So says Wolfgang Langewiesche:
FORGET BERNOULLI’S THOEREM
The angle at which the wing meets the air; what does it mean?
To understand this, you have to go back to a simple idea of how a
wing really manages to fly. how lift is developed. When you studied
theory of flight in ground school, you were probably taught a good
deal of fancy stuff concerning an airplane’s wing and just how it
creates lift. As a practical pilot you may forget much of it.
All the fancy physics of Bernoulli’s Theorem, all
the highbrow math of the circulation theory, all the diagrams show¬
ing the airflow on a wing—all that is only an elaboration and more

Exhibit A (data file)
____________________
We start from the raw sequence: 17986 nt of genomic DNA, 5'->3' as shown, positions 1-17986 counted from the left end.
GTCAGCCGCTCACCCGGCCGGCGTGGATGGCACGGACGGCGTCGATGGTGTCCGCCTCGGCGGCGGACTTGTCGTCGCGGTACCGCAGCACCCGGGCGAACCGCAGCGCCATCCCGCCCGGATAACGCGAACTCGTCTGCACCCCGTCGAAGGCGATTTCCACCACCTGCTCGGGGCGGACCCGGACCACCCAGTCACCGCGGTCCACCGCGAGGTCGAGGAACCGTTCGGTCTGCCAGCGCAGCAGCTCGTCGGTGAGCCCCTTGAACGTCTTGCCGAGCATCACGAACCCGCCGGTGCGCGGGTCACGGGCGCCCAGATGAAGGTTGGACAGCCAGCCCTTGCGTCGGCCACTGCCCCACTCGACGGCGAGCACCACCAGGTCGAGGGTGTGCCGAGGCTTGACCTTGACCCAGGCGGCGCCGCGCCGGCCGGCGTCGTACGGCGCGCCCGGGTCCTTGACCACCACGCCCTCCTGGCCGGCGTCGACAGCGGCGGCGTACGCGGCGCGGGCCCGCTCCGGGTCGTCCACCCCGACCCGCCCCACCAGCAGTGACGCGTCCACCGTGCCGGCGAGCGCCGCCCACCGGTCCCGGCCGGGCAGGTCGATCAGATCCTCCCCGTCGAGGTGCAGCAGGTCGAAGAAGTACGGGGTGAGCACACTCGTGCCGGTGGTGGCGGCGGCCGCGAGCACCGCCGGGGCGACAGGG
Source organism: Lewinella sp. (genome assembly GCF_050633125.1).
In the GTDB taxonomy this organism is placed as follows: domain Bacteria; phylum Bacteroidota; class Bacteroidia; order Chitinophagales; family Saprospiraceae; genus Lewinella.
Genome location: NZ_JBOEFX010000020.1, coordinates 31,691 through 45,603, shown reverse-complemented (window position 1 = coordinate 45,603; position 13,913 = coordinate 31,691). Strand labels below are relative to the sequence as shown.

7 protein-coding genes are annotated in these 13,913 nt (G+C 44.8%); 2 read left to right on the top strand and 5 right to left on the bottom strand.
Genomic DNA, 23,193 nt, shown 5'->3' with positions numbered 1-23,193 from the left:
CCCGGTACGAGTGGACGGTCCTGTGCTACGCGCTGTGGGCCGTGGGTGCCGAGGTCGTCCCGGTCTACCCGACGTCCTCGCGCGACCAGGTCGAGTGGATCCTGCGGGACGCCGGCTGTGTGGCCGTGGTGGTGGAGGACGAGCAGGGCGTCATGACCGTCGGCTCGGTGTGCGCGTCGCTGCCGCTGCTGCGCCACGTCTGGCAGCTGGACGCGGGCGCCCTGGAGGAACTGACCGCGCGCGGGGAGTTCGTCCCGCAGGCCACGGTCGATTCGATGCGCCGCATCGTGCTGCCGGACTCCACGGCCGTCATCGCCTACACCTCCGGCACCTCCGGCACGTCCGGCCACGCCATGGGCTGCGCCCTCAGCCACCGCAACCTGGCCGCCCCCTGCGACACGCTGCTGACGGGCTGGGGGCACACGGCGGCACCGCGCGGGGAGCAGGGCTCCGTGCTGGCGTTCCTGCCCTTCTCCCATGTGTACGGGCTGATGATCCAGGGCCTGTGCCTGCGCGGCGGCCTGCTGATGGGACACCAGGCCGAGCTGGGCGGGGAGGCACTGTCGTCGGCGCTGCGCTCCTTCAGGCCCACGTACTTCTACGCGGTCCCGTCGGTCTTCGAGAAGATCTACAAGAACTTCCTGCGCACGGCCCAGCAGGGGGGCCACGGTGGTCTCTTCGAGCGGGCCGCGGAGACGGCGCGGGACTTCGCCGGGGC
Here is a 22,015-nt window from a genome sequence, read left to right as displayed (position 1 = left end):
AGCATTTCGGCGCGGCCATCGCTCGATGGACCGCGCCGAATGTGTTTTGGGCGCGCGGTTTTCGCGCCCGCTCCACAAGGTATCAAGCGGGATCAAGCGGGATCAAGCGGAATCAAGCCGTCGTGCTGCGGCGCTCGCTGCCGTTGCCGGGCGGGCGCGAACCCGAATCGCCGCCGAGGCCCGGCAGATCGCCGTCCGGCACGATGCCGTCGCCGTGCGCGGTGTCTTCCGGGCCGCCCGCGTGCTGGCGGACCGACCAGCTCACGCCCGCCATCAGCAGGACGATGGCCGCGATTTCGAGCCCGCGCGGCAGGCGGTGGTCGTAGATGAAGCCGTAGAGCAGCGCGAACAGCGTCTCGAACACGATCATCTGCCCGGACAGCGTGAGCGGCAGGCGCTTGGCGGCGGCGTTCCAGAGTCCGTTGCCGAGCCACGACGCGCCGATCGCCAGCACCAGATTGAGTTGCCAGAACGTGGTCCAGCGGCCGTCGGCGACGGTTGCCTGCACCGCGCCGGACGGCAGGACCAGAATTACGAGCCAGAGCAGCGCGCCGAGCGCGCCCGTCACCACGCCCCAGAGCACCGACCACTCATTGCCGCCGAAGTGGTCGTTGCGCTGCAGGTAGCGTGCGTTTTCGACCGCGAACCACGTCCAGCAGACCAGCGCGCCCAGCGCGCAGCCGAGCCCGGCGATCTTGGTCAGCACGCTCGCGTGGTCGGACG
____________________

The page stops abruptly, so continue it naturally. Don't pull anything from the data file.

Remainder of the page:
detailed description of just how Newion’s law fulfills itself—for in¬
stance, the rather interesting but (for the pilot) really quite useless
observation that the wing does most of its downwashing work by
suction, with its top surface. Trying to understand the piloting of air¬
planes by concentrating on Bernoulli and Prandtl is like trying to
catch on to tennis by studying just exactly how the rubber molecules
behave in a tennis ball when the ball hits the court and just exactly
how the catgut behaves in the racket when the ball strikes: instead
of simply observing that it bounces!
This post is what reminded me of this book.
Question is how much, or what kind of theory is needed to master tasks which are not intuitive? Or contrary to common sense?
What’s needed is not theory per se but a useful mental model.